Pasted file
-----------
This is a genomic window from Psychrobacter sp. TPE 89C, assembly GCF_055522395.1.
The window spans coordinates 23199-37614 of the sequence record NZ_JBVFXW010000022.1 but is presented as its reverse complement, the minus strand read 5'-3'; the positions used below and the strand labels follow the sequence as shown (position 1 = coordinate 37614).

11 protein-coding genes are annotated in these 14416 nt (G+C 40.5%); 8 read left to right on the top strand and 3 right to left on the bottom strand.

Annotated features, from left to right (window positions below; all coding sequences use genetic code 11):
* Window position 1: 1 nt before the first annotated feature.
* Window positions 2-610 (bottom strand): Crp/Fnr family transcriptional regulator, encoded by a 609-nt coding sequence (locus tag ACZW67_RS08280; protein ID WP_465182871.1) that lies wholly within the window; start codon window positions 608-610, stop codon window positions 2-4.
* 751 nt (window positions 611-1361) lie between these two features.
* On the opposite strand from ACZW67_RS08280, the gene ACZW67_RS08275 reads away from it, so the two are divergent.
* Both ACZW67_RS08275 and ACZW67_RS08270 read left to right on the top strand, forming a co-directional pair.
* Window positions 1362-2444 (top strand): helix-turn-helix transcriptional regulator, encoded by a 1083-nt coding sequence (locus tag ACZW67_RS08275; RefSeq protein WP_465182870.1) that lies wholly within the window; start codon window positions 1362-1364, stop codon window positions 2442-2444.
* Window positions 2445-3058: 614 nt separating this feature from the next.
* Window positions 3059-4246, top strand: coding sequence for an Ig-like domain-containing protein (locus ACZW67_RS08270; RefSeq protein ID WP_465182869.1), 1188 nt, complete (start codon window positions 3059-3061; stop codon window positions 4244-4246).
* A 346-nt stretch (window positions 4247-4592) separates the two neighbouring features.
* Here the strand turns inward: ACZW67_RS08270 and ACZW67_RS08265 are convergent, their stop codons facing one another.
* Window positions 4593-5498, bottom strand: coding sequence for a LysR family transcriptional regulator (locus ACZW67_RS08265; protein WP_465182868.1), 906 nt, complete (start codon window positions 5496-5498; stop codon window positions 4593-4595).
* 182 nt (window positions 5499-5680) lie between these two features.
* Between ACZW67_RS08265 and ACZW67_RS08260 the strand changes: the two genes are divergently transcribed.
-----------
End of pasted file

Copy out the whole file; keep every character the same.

This is a genomic window from Psychrobacter sp. TPE 89C, assembly GCF_055522395.1.
The window spans coordinates 23199-37614 of the sequence record NZ_JBVFXW010000022.1 but is presented as its reverse complement, the minus strand read 5'-3'; the positions used below and the strand labels follow the sequence as shown (position 1 = coordinate 37614).

11 protein-coding genes are annotated in these 14416 nt (G+C 40.5%); 8 read left to right on the top strand and 3 right to left on the bottom strand.

Annotated features, from left to right (window positions below; all coding sequences use genetic code 11):
* Window position 1: 1 nt before the first annotated feature.
* Window positions 2-610 (bottom strand): Crp/Fnr family transcriptional regulator, encoded by a 609-nt coding sequence (locus tag ACZW67_RS08280; protein ID WP_465182871.1) that lies wholly within the window; start codon window positions 608-610, stop codon window positions 2-4.
* 751 nt (window positions 611-1361) lie between these two features.
* On the opposite strand from ACZW67_RS08280, the gene ACZW67_RS08275 reads away from it, so the two are divergent.
* Both ACZW67_RS08275 and ACZW67_RS08270 read left to right on the top strand, forming a co-directional pair.
* Window positions 1362-2444 (top strand): helix-turn-helix transcriptional regulator, encoded by a 1083-nt coding sequence (locus tag ACZW67_RS08275; RefSeq protein WP_465182870.1) that lies wholly within the window; start codon window positions 1362-1364, stop codon window positions 2442-2444.
* Window positions 2445-3058: 614 nt separating this feature from the next.
* Window positions 3059-4246, top strand: coding sequence for an Ig-like domain-containing protein (locus ACZW67_RS08270; RefSeq protein ID WP_465182869.1), 1188 nt, complete (start codon window positions 3059-3061; stop codon window positions 4244-4246).
* A 346-nt stretch (window positions 4247-4592) separates the two neighbouring features.
* Here the strand turns inward: ACZW67_RS08270 and ACZW67_RS08265 are convergent, their stop codons facing one another.
* Window positions 4593-5498, bottom strand: coding sequence for a LysR family transcriptional regulator (locus ACZW67_RS08265; protein WP_465182868.1), 906 nt, complete (start codon window positions 5496-5498; stop codon window positions 4593-4595).
* 182 nt (window positions 5499-5680) lie between these two features.
* Between ACZW67_RS08265 and ACZW67_RS08260 the strand changes: the two genes are divergently transcribed.